On Thursday, February 7th at New York City’s cabaret hotspot The Metropolitan Room, lovely singer/actress Pia Zadora opened her aptly-named show, “Back Again And Standing Tall”, with the Jerome Kern/Dorothy Fields fave “Pick Yourself Up” (You know the song: “Don’t lose your confidence if you slip; Be grateful for a pleasant trip; And pick yourself up, dust yourself off, and start all over again!“). Some culture vultures may view that classic as a well-chosen song for 58-year old Ms. Zadora, whose long career was often marked by stellar highs alongside some embarrassing lows– sometimes, side by side.  Zadora’s first film, when she was a child, was “Santa Claus Conquers the Martians” in 1964, which is now a cult classic.  Pia also got to sing in the movie.  As an adult, she starred in two R-rated dramas, both with legitimate literary antecedents: “Butterfly”, in 1982, was based on a 1947 novel by James Cain and co-starred Stacy Keach and Orson Welles.  “The Lonely Lady”, released the next year, was based on a novel by best-selling author Harold Robbins.  Unfortunately, both movies were panned by critics, with an unfair preponderance of the blame thrown at Zadora.  Even Pia’s Golden Globe win (Best New Artist for “Butterfly” in 1982 ) was met with considerable controversy.  It’s a safe bet that most people today know of Zadora from her most successful song: a duet with Jermaine Jackson called “When The Rain Begins to Fall” in 1984.  The slick, high-priced (at the time) video for the song jumped on the MTV generation’s desire to see a miniature cinematic experience with their music.  That video helped the song receive a lot of exposure at he time, and subsequently the duet reached The Billboard Hot Dance Club Charts in the U.S.  It was an even bigger hit in Europe, where the song reached #1 in France, Belgium, Holland, and Germany.  Fans of quirky filmmaker John Waters (like me!) also remember Zadora from her appearance as a beatnik in Waters’ 1988 favorite “Hairspray”.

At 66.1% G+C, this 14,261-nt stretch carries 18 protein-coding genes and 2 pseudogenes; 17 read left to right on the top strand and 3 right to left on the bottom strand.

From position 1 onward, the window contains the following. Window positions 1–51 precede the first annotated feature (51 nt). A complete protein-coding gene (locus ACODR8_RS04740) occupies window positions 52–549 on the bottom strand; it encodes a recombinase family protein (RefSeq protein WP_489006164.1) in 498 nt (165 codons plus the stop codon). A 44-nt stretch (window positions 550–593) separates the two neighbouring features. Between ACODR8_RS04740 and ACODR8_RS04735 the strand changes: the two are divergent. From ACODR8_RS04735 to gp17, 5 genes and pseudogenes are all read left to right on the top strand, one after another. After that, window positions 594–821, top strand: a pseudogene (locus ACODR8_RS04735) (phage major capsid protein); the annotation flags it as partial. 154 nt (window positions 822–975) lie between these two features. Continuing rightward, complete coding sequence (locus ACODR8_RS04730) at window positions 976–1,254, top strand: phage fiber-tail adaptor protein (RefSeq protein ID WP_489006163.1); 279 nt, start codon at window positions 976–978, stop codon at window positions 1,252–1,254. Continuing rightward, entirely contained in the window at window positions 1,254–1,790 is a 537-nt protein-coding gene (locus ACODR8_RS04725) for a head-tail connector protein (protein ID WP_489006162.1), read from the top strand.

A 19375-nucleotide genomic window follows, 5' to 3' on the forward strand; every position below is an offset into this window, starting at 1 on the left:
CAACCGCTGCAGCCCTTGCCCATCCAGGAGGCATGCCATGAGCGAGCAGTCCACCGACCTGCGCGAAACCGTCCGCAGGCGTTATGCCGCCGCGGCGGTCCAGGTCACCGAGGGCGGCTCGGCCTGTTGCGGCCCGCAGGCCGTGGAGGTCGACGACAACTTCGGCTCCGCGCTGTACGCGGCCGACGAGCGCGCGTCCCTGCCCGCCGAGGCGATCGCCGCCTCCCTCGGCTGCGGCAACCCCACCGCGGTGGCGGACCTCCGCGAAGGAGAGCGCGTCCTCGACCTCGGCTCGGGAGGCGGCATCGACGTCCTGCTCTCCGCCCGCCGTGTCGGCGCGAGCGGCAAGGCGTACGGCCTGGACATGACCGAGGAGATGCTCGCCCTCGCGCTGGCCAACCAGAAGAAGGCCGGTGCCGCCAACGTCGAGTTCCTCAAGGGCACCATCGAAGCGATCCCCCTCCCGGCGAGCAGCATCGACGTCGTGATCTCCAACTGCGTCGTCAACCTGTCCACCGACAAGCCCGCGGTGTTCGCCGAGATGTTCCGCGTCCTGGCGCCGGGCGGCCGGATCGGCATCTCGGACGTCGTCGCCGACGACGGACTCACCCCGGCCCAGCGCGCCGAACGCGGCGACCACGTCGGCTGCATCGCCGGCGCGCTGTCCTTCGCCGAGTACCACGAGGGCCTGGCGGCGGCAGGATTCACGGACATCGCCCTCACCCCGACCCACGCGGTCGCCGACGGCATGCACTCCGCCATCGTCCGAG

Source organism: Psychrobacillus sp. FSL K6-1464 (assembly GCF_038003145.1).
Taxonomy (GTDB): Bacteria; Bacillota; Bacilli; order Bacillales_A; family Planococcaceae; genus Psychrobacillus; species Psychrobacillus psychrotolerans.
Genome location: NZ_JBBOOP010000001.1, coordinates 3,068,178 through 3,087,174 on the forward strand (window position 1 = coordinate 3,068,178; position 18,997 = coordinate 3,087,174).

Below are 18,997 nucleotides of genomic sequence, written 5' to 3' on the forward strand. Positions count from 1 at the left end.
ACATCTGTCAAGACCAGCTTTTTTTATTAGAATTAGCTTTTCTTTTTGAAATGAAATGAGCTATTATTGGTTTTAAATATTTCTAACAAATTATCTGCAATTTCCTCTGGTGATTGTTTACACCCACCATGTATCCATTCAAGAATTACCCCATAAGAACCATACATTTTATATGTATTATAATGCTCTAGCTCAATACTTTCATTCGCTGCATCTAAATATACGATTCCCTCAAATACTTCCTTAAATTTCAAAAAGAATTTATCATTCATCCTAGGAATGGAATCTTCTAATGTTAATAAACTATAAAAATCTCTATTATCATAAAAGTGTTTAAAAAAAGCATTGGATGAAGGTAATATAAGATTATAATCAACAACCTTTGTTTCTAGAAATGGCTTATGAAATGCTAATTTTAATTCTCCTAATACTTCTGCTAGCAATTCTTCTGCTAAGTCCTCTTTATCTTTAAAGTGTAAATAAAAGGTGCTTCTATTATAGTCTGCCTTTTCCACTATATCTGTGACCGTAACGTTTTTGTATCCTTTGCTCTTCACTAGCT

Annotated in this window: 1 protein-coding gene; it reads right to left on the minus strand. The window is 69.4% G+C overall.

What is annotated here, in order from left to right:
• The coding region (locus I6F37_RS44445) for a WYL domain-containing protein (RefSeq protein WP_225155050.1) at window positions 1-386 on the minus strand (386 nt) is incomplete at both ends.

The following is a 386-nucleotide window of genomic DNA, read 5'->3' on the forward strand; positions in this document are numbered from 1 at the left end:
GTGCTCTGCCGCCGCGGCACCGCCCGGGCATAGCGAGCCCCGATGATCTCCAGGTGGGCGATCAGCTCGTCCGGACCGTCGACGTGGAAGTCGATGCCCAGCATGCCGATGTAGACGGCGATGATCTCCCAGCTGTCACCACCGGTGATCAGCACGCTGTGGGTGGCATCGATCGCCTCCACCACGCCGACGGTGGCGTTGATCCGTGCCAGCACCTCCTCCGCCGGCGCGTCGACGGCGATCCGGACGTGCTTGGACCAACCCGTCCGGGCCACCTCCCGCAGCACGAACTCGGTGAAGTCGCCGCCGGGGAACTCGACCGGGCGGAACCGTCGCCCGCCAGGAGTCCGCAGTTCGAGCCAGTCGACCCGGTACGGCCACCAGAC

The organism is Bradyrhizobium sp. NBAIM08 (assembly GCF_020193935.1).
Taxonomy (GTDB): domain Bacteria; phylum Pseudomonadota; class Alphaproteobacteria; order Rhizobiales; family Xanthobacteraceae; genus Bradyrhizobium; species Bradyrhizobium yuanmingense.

Pia Zadora had more critical and commercial success with music than with her movie career.  Now living in Las Vegas, Zadora’s love of live performing still shines through. She performs in her native Las Vegas as well as occasional dates in other cities, like the aforementioned show in New York City.  Her voice is as unblemished and fresh as ever, and she knows what the audience wants to hear.  Zadora’s repertoire of standards that night including a wide range of crowd-pleasers, from the sexy and fun “C’est Si Bon”; to the high-spirited “The Lady Is a Tramp”; to a provocatively tender “All of Me”; to “For Once In My Life”, “Maybe This Time”, “How About You?”, and more.  She closed with “I Am What I Am” (from “La Cage aux Folles”), which was clearly a musical shout-out to her gay male fans– of which there were many in the audience that night.   After the show, Zadora told me me that at this point, she has no plans to release a new album: “I just want to sing, and be on stage, and just enjoy myself.  I just want to be who I am, and be out there, and make people happy!” Well, she clearly made a lot of people happy that night!  I asked the diminutive diva if she had a message for her GLBT fans.  She responded, “I just love you all!  You’ve always respected me for my singing and for standing by you guys!  Also, you forgave me for ‘Santa Claus Conquers the Martians’!.  And if it weren’t for you guys, nobody would have seen ‘The Lonely Lady’!”  With Valentine’s Day only a week away, I was next going to ask her what her plans were for the American holiday of love.  But after meeting her handsome husband, Las Vegas police officer Michael Jeffries, I don’t think I needed to ask! Still, Zadora offered, “I’m spending my Valentine’s Day in handcuffs.  I know I’m gonna get feisty!”


How jealous am I?!
You an stay updated on Pia Zadora’s schedule of performance dates and much more at Pia’s official website, http://www.PiaZadora.com

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